I joked with our department that we need to get some Tajik girls next year to balance things out a bit. I was told that studying abroad for 4 years would put the young women at a huge disadvantage: by the time they return home at 22 years of age, they will have missed the opportunity to marry and start a family.

Michelle and I exchanged a wtf?” look, with some light chuckling but general feelings of pity, to think that girls in some countries feel pressured to marry by 18 or 19, and completing an undergraduate degree would actually do them a disservice in life.

Or perhaps, if I could ask those Tajik guys their thoughts on the matter, they may laugh and tell me that this too is FAKE NEWS.

Longmen Grottos (龙门石窟) and FutureLearn

In early December I took the high speed rail to Luoyang in Henan Province to see the famous Longmen Grottoes. This was one of the furthest weekend trips for me so far, one that required spending the night in Xi’An first, before heading further east to Luoyang the following morning.Fullscreen capture 12242017 100301 PM.bmp

Luoyang is one of China’s four great ancient capitols- the others being Xi’An, Nanjing, and Beijing. Interestingly, Luoyang itself doesn’t have massive city walls, palaces, and temples that could still be seen today in the other three. The capitol was likely burned to the ground several times in the past millennium, and hit particularly hard during the Cultural Revolution. However, it is home to some splendid rock carvings, collectively known as the Longmen (Dragon’s Gate) Grottoes.Fullscreen capture 12242017 92506 PM.bmp

These Buddhist grottoes were carved from the Northern Wei period 493 AD onward, and work ceased at some point in the Song Dynasty (around 1127 AD). Over the 600+ years, some 2,300 caves and 100,000 (!) Buddhist figures were dug out of the cliffs in various scale- many minuscule, and some enormous.

The one cave everyone comes here to see is the Fengxian Cave, the true masterpiece of the Tang dynasty. In this expansive, open-air grotto, there are nine carved statues, with Vairocana Buddha seated in the center. The five central figures are serene and calm- the outer four guardians are clearly ferocious warriors. This is a political work of art as well; all power radiates from the Emperor and Emperor only!Fullscreen capture 12242017 92450 PM.bmp

It was during the reign of the enormously powerful and wealthy Wu ZeTian – the only female emperor in all of China’s history (crazy mother-in-laws don’t count!!) – that this set of statues was carved. The effortlessly beautiful central Buddha was modeled in her image, and has distinctly feminine features – the high eyebrows, slender nose, pursed lips, etc. Her earlobes are 2 meters in length, so I would still come up 10 cm short if I were to miraculously levitate and stand next to her earsFullscreen capture 12242017 92901 PM.bmp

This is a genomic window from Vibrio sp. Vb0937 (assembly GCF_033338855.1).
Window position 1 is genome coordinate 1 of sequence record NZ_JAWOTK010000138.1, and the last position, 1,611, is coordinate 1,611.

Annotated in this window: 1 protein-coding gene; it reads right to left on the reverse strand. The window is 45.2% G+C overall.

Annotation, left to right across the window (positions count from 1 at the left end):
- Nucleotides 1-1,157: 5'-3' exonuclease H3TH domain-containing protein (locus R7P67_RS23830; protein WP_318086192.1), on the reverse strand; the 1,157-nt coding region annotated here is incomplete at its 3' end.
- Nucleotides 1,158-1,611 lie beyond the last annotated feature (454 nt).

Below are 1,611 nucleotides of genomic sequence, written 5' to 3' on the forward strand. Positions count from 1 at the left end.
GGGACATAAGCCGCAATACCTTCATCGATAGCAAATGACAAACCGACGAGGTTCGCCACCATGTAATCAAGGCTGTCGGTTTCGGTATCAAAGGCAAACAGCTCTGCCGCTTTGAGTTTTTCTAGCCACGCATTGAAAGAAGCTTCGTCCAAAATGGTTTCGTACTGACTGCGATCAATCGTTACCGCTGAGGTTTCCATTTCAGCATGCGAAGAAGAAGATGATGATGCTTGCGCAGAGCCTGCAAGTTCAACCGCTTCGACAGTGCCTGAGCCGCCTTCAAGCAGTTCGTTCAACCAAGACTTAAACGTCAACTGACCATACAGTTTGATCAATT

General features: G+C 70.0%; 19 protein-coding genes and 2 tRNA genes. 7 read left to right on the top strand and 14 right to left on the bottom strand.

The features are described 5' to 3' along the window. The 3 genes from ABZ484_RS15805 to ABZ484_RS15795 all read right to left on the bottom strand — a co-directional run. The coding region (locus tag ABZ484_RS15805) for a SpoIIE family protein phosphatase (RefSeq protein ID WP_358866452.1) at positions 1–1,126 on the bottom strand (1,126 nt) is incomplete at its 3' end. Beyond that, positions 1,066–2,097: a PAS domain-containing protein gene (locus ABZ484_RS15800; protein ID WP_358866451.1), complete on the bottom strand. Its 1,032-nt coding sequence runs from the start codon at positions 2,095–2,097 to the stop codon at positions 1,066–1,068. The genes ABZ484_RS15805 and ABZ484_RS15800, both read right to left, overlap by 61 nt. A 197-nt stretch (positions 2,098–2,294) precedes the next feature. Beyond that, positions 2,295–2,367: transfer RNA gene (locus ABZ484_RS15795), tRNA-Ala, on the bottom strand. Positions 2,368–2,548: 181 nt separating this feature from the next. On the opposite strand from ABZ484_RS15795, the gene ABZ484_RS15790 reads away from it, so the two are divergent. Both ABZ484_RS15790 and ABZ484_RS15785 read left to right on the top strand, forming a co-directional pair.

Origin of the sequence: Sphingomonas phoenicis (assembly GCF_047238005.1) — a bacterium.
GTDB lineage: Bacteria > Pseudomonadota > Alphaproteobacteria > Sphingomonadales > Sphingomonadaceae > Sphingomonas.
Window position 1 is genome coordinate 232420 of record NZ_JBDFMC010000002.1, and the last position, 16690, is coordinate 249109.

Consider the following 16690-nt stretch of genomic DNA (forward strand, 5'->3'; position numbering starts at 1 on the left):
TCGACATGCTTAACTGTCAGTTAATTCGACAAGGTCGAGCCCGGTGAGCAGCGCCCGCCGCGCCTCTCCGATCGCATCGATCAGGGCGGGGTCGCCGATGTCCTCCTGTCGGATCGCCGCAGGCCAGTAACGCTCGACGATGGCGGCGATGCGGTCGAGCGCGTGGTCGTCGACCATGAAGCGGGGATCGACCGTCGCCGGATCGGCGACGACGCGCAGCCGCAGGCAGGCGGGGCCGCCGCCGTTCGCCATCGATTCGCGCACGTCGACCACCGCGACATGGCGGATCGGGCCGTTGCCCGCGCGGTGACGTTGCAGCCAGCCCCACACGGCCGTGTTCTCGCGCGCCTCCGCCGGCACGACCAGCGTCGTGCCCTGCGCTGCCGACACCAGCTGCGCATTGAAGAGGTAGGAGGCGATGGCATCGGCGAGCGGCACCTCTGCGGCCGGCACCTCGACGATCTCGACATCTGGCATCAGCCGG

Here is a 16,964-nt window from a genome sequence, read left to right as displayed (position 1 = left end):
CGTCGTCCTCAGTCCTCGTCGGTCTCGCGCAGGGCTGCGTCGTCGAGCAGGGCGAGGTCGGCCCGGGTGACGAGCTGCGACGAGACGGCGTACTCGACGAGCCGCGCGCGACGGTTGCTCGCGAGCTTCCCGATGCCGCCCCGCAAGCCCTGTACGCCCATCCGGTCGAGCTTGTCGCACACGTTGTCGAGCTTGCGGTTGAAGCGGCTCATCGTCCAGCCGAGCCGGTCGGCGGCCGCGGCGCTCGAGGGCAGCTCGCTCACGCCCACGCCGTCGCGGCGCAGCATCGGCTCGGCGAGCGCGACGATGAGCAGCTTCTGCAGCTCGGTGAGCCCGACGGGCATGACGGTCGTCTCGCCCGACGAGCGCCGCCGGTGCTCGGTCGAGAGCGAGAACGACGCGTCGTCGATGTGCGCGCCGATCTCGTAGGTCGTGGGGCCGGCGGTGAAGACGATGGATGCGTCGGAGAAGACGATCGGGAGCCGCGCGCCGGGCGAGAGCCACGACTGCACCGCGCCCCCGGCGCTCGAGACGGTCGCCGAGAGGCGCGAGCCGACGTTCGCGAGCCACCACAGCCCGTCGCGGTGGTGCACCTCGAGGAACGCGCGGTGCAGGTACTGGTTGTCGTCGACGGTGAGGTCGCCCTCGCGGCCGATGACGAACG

From across the river you can get a better sense of scale for the Fengxian cave, and you can also see the many, many stairs I had to climb to enjoy this World Heritage Site.Fullscreen capture 12242017 92443 PM.bmp

Back in Xi’An, I revisited the Wild Goose Pagoda which was much more impressive this time around, with clear blue skies instead of a polluted grey backdrop. I got someone to take a photo of me pinching the tip of the pagoda, as if I were lifting the precious lid off a seven-tiered dessert platter.Fullscreen capture 12242017 92536 PM.bmp

Later I came across a group of old men playing chess, just outside the Ming city walls. This sort of hobby – chess, and the crowd of back-seat chess drivers that gather – is common across all of China, especially on a lazy weekend afternoon.Fullscreen capture 12242017 102457 PM.bmp.jpg

A moment like this warrants its own sketch:Fullscreen capture 12242017 110501 PM.bmp

I also witnessed a blazing sunset while waiting at the platform for my train back to Lanzhou the following evening, a sure reminder that another weekend trip has come to an end.Fullscreen capture 12242017 92436 PM.bmp.jpg

FutureLearn: The European Discovery of China

I’m taking full advantage of my free time by traveling through China, but to gain a deeper understanding of many of these sites and how they are connected, I needed more background information than what was provided in brochures, audio-guides, and WikiTravel.

There are several sites offering free online courses on almost any subject you can think of – and after some digging, I found “The European Discovery of China” through FutureLearn.Fullscreen capture 12242017 90634 PM.bmp

This is an eight week course (each course requires the learner to finish viewing a dozen or so short videos and an optional quiz at the end – all videos can be downloaded as PDF text as well) that explains interactions between the East and West for the past two thousand years.Fullscreen capture 12242017 90641 PM.bmp

The course has a heavy emphasis on the analysis of ancient maps, paintings, and letters, all of which I enjoy. Did you know life in the royal harem was boring as fuck for most of the young women living behind palace gates, many of whom might never even see the emperor in their entire lives?Fullscreen capture 12242017 90816 PM.bmp

It also clears up some rumors “Did Marco Polo ever reach China?” (Answer: yes, but it is strange he never mentioned the use of chopsticks, or the complex writing system!)Fullscreen capture 12242017 91225 PM.bmp

Usually I will download all the videos of a course onto my tablet and then watch them on the train rides during weekend trips- this is an efficient way to make use of time, on the already efficient high-speed rail!

The European Discovery of China has really added depth and context to all of the traveling I’ve done in the past year and a half, and I’m always pleasantly surprised to see Lanzhou/ Gansu pop up every now and then in a lesson.